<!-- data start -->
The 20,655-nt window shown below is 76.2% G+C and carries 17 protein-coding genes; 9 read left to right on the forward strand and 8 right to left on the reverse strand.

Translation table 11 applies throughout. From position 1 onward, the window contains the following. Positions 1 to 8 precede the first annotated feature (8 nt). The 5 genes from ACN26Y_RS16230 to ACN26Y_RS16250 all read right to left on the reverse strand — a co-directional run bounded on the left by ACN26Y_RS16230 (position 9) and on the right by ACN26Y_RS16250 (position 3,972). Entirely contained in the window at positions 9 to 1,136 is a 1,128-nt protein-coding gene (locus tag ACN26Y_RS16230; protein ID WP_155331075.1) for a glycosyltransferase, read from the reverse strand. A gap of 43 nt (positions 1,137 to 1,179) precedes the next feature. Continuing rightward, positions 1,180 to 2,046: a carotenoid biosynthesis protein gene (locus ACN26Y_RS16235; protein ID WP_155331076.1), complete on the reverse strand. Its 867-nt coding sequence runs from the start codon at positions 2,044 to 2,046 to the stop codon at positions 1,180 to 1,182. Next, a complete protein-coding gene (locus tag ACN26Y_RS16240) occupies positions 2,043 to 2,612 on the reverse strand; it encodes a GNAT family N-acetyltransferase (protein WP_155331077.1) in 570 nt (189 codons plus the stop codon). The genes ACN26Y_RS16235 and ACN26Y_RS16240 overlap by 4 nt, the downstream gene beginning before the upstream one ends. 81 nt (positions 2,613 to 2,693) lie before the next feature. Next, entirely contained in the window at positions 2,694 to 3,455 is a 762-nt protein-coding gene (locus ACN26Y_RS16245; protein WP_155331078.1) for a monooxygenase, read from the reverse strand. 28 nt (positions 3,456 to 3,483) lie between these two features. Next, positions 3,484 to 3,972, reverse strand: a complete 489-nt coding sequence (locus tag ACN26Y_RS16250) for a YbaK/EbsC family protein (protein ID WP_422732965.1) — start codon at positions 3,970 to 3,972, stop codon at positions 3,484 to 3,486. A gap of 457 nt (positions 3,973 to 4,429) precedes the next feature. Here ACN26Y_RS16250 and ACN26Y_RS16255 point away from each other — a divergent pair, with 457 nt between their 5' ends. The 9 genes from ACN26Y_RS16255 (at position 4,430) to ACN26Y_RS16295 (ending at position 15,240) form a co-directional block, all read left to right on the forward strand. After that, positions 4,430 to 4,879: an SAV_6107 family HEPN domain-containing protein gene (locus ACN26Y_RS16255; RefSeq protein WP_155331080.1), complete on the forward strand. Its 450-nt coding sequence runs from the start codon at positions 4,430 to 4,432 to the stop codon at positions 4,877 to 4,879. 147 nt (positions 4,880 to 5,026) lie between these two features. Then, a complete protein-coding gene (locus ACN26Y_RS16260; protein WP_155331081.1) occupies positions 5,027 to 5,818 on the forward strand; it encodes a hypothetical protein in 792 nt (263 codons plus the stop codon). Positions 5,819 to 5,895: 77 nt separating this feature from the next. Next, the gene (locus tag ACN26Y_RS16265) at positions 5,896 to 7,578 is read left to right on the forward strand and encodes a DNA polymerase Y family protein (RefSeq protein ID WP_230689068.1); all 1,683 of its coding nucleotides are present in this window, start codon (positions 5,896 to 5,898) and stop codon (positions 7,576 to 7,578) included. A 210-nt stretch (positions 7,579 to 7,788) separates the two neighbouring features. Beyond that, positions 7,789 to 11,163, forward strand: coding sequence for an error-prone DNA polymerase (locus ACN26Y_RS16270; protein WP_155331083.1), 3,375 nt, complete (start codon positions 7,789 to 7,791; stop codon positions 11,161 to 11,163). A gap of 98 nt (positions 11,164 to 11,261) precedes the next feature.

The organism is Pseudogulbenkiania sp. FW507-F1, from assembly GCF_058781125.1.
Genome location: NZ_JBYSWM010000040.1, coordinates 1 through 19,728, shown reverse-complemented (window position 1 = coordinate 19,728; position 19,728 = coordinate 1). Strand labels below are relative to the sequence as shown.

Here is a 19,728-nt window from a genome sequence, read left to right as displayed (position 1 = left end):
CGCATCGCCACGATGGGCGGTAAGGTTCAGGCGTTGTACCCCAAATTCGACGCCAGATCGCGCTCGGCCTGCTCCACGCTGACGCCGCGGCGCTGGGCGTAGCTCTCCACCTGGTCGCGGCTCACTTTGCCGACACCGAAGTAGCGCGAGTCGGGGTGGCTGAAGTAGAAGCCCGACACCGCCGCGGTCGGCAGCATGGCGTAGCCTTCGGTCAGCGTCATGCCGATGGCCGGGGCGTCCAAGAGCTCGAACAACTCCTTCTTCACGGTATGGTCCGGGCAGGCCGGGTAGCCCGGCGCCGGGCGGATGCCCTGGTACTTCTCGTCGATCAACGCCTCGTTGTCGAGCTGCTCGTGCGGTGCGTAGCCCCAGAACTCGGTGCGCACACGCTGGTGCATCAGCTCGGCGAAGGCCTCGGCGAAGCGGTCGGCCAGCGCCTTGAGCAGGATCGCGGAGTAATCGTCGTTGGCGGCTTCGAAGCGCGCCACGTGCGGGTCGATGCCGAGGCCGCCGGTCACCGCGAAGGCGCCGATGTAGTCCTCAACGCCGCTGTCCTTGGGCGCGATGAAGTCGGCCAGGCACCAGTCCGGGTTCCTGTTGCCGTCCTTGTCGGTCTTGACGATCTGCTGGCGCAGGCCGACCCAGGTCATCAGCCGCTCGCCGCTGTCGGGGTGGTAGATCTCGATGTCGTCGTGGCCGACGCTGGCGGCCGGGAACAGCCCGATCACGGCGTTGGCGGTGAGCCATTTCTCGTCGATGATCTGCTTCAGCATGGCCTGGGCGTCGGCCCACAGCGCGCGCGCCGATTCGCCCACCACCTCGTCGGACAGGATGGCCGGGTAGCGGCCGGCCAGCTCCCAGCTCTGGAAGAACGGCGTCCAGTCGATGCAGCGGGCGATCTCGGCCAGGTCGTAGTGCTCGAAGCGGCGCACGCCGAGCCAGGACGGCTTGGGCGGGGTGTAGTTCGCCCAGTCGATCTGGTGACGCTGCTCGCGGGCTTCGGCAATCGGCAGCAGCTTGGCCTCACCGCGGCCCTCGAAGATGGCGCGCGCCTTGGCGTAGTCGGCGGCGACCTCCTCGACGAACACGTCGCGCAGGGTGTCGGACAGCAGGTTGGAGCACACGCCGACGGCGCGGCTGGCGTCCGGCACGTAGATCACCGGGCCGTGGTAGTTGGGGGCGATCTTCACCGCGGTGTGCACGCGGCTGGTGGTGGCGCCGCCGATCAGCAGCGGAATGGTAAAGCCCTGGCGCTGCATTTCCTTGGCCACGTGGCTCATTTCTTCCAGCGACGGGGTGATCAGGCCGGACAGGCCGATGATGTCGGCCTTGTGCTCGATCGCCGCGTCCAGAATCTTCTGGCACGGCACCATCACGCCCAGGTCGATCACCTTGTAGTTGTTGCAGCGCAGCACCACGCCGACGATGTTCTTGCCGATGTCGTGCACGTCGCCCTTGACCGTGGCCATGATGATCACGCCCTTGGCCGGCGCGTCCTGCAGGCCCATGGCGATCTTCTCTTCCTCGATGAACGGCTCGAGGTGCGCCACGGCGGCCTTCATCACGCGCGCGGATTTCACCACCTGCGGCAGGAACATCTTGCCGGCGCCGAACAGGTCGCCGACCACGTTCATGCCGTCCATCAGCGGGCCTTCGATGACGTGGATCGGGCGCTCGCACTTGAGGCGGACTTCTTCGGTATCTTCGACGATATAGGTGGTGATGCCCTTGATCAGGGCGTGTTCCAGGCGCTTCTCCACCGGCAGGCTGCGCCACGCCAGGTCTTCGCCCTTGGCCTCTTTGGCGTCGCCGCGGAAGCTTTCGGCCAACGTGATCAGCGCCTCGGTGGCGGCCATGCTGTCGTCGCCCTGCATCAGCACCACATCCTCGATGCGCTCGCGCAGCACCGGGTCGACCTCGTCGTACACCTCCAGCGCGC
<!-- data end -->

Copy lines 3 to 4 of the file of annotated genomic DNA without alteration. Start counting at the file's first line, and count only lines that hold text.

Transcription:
The organism is Pseudogulbenkiania sp. FW507-F1, from assembly GCF_058781125.1.
Genome location: NZ_JBYSWM010000040.1, coordinates 1 through 19,728, shown reverse-complemented (window position 1 = coordinate 19,728; position 19,728 = coordinate 1). Strand labels below are relative to the sequence as shown.